If you really want to solve the problem, you can but it will take some honesty.  You need to take an honest look at your life.  This can be difficult if you’ve never done it but remember no one is judging you, no one else will even know what you’re thinking.  So go ahead and criticize yourself.  Dig deep and allow yourself to own those weak areas.  It will make you stronger and happier.   It can be any number of things.  Is your relationship with your husband or children not what you wish it was?  Unhappy with your work?  Do you have dreams you’re afraid to pursue?  What is it for you?   Remember that no one has a perfect life.  Perfection is for Christ alone.  But joy?  That’s His gift to all of us and oh, how we’ll miss out if we choose secular happiness over eternal joy.

So here’s what you’re going to do.

Make a list of all the things you want in life.

Thank God your issues are what they are and then own them.  Embrace your perfectly imperfect life!  The time you’re wasting elsewhere could be spent making memories with your family or pursuing something important in your life.  Nothing is worth losing those moments and opportunities!  I’d much rather invest the money wasted on things I don’t need into making more memories with my family.   Put that cash in a jar and go on vacation or a weekend getaway!

Once you know what is at the root of the problem, take it to God.  Pray over and over again and make every effort to stop this downward spiral.  He is the only one that can fill that void.  Seek His Joy not a worldly happiness.

Remind yourself that this IS a lifestyle change, you’ll do better some months than others but don’t give up!  Old habits are hard to break but by being watchful when you’re shopping and praying for God’s help, it will happen.

So, if you’re in that position right now, constantly filling your home, closet, or worse yet, your kid’s closets, with more and more, S T O P!  It’s an addiction.  You don’t even realize you’re a junkie.  Put your phone or that catalogue away and pick up a book.  One you can’t order from.  😉

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Since our move, I’ve really been making an effort to simplify.  During that move, I got rid of SO MUCH that I refused to start the same thing all over again in our new home.  Now, I try to only buy the things I either need or really, really love.   I like a lot of things, but that doesn’t mean I should have everything I like.   There’s no more buying things and finding a place for it somewhere, it only comes home if I already know where it will go.   No more impulse shopping, no more “needing” new boots every season or buying something trendy, for myself of my home, that doesn’t fit my personal style or the atmosphere of the home I’ve created.

I paid off all of my credit cards within about 6-7 months by making payments instead of shopping.  We still have some hubby uses for various things but all of the ones I personally have for all of my favorite shops are at ZERO.  What a fantastic feeling!  I’m not sure what it is about simplicity but I do believe it makes you happy.   And happy feels, oh, so good!

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So, this week I’m really looking forward to a good pre-summer purge!  And it’s a good feeling be able to pass along good quality items to someone else who actually needs them.  Though, I can’t call myself a minimalist in the true sense of the word, at least not yet, I have thrown my arms around the concept and have been thoroughly enjoying the process of simplifying my life one day at a time.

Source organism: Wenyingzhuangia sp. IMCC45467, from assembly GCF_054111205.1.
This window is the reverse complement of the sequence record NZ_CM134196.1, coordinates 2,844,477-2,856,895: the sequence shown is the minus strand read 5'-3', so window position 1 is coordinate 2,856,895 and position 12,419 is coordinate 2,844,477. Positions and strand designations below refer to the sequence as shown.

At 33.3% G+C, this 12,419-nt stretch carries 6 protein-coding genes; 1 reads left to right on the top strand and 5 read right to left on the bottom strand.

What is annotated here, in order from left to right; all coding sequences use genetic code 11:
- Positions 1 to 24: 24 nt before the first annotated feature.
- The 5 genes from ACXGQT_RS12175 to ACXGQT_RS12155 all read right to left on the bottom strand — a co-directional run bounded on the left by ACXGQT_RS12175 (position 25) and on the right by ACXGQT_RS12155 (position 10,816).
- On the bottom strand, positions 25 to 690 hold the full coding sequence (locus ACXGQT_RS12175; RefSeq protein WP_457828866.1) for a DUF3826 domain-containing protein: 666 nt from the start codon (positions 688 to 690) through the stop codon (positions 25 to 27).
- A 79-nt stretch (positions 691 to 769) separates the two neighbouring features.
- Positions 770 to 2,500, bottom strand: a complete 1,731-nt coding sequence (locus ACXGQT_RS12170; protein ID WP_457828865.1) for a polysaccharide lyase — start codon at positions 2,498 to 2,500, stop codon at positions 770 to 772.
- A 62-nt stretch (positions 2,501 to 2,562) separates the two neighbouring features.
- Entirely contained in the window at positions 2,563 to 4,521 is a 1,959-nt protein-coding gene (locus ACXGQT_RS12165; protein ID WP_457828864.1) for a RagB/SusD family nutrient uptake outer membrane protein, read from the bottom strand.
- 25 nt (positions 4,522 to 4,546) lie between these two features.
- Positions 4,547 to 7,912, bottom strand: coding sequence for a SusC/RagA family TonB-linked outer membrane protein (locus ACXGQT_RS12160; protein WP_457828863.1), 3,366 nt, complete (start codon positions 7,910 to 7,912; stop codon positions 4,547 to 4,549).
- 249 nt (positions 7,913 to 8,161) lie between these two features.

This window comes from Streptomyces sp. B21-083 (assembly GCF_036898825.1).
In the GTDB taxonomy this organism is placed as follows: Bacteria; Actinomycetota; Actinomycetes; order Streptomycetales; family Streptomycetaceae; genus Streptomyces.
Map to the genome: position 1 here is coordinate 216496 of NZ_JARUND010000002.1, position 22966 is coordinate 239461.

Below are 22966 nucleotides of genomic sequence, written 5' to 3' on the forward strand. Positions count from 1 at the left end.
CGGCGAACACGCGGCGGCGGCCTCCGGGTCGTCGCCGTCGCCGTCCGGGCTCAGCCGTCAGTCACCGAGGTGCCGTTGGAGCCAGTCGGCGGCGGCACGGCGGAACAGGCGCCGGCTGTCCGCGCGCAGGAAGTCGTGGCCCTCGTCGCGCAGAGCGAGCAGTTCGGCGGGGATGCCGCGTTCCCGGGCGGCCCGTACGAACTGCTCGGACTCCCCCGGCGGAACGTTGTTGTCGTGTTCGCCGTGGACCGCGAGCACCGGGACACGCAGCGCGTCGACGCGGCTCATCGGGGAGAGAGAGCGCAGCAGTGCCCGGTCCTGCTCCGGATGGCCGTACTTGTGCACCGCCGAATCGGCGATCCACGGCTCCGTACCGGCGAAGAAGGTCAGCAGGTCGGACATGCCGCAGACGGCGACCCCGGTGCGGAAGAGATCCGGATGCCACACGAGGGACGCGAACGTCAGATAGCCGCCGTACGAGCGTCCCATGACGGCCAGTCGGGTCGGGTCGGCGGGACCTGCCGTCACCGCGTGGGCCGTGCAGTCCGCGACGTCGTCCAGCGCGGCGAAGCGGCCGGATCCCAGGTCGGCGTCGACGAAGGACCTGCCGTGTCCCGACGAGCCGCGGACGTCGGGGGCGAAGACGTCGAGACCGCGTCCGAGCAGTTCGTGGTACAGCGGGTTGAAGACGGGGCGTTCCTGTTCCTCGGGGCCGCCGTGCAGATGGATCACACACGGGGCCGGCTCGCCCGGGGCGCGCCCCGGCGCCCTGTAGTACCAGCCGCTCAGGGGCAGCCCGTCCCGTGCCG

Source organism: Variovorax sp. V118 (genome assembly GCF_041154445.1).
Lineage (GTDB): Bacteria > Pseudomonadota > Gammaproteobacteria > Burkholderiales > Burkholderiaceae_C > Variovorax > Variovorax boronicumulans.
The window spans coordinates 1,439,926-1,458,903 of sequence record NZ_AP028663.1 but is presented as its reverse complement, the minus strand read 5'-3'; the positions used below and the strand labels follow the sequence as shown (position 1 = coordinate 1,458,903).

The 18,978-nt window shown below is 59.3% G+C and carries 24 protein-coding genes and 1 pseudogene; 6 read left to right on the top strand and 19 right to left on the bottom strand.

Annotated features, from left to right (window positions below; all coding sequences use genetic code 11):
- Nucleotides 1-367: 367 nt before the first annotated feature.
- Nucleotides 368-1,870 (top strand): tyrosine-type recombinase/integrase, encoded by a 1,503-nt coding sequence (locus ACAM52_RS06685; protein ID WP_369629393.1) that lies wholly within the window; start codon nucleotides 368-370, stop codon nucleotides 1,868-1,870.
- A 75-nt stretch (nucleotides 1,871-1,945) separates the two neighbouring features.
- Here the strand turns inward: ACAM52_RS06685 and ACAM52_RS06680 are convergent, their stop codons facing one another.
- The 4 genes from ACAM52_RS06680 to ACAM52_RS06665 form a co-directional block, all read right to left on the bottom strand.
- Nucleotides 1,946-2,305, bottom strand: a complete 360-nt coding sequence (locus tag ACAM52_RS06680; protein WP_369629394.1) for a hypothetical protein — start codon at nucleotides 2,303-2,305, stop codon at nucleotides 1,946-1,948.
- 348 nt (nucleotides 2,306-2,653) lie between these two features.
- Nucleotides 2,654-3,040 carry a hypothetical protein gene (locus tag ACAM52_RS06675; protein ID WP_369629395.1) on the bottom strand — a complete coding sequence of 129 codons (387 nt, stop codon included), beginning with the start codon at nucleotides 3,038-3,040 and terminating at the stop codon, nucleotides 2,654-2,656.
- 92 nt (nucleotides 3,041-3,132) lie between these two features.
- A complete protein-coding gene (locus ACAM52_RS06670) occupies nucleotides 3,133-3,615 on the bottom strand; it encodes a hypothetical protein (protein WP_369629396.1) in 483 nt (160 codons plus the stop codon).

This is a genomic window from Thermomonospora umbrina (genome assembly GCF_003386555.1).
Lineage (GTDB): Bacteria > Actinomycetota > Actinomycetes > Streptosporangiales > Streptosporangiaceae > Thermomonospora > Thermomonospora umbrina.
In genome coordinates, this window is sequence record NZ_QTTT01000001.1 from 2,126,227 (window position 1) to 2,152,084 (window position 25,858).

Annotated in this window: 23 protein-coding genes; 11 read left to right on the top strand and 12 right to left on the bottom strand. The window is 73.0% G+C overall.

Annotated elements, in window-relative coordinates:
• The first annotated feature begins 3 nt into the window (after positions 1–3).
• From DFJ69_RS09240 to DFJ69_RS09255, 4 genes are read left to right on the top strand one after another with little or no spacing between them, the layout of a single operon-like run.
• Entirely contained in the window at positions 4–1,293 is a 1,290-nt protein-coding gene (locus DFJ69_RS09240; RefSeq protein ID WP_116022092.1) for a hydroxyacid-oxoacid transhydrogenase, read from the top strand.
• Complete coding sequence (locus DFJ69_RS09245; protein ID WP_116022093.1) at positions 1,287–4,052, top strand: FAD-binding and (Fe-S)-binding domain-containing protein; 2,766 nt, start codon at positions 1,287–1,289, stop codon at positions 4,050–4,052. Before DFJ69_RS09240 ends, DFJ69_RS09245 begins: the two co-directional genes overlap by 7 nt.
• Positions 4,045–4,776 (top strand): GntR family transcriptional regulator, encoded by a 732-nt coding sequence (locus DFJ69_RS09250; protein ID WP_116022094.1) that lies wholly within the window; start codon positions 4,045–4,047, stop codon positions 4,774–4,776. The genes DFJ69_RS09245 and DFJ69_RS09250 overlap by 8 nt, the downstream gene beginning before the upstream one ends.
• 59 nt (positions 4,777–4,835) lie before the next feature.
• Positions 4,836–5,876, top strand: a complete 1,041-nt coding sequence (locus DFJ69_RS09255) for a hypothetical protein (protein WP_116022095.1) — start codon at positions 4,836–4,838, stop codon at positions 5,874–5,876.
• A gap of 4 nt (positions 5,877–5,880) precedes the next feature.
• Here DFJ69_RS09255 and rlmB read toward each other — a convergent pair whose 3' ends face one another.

Who will join me in simplifying their lives and homes?

Now, go!  Live simply and purposeFULLy!  <3

6 thoughts on “Minimalism. A Challenge of Simplicity.

  1. Hello!

    Oh my! I will join you! In fact, I have started. I had my daughter 15 months ago. I had severe pre-eclampsea and HELLP syndrome. She was born 2 months early and only weighed 3 pounds. After we got home from the Nicu, I was such an overwhelmed first time mom, with family only on the other side of the country. I started buying stuff to fill all my emotions. About 2 months ago, I saw how out of control I had gotten. I started to get my prayer life back intp shape and got rid of a ton of stuff. My mom is coming to visit for the summer and I plan on getting rid of even more.

    I just love your site, by the way. I am traditional catholic, but your site has helped me get back my spiritual life after bad post partum depression. The Jesus prayer and prayer rope are my anchor now, with the rosary. Next month, I plan to buy a pocket psalter, but only after I get rid of two things. Two things out, to one thing in is my new rule.

  2. This is SO TRUE. As a grandmother myself I see so many women my age raising kids all over again through their grandkids. Sometimes it’s because both parents have to work but sometimes it’s because the kids have dug themselves to deep into debt that they have no other choice and their families are really suffering for it. We were always taught to buy only the things we needed, excess was a sin when I grew up. But now couples are even willing to move back in with their parents so they can continue living a lifestyle they can’t afford. That used to be unthinkable! Now it’s common.

    So glad you wrote this post and I share it on Facebook. It’s important to read from a spiritual standpoint. The more we cling to worldly things, the further we are from Christ! God bless you.

  3. I WILL JOIN YOU!! I’m really bad with this and deep down I know it. I’m one of those women who racked up charge cards so that I constantly have the latest everything. You really pegged it with the boots every season too! I get a new, and unfortunately expensive, pair every fall. And I live in Texas! You’re right when you say it’s disgusting. But I am joining your challenge and am excited to PURGE!! Will you be giving some kind of guidelines on how to do this? 🙂 🙂

  4. Wow. It is like you read my mind. This is a problem with me, too. I really admire your ability and courage to write it into a blog post and to share about a struggle. It is not easy to do that. I am definitely joining you in this challenge!!

  5. This was a really inspiring read! I’ve been becoming interested in the idea of living a minimalistic life myself but haven’t really done anything to start the transition. No matter how simple the idea seems in my head, I know that this is a huge change and will definitely have an impact on my entire being. But I agree with all the points you raised. That owning too much stuff causes stress and that all this anxiety stems from living in a consumerist society. However, I really am trying to make the move to change all this. And this article really succeeded in helping me make that decision. So thank you and looking forward to reading more!